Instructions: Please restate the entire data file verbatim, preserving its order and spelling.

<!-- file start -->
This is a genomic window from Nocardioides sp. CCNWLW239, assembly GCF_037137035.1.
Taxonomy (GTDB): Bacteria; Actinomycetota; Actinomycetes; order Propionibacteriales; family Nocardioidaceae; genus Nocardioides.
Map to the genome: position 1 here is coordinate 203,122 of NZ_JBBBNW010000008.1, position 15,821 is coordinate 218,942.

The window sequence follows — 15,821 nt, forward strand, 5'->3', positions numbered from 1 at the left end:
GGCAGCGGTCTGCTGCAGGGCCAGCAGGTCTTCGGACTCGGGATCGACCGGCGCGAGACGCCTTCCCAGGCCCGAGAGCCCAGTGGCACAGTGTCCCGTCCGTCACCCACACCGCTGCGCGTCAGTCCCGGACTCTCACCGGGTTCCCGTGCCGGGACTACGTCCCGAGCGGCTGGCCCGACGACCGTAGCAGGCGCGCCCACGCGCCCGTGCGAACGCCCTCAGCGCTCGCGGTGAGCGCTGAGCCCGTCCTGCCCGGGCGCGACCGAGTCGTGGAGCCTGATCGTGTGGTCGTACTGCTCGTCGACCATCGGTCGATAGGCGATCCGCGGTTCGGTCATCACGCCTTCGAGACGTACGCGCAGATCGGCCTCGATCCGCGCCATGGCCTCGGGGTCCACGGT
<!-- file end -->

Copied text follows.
This is a genomic window from Nocardioides sp. CCNWLW239, assembly GCF_037137035.1.
Taxonomy (GTDB): Bacteria; Actinomycetota; Actinomycetes; order Propionibacteriales; family Nocardioidaceae; genus Nocardioides.
Map to the genome: position 1 here is coordinate 203,122 of NZ_JBBBNW010000008.1, position 15,821 is coordinate 218,942.

The window sequence follows — 15,821 nt, forward strand, 5'->3', positions numbered from 1 at the left end:
GGCAGCGGTCTGCTGCAGGGCCAGCAGGTCTTCGGACTCGGGATCGACCGGCGCGAGACGCCTTCCCAGGCCCGAGAGCCCAGTGGCACAGTGTCCCGTCCGTCACCCACACCGCTGCGCGTCAGTCCCGGACTCTCACCGGGTTCCCGTGCCGGGACTACGTCCCGAGCGGCTGGCCCGACGACCGTAGCAGGCGCGCCCACGCGCCCGTGCGAACGCCCTCAGCGCTCGCGGTGAGCGCTGAGCCCGTCCTGCCCGGGCGCGACCGAGTCGTGGAGCCTGATCGTGTGGTCGTACTGCTCGTCGACCATCGGTCGATAGGCGATCCGCGGTTCGGTCATCACGCCTTCGAGACGTACGCGCAGATCGGCCTCGATCCGCGCCATGGCCTCGGGGTCCACGGT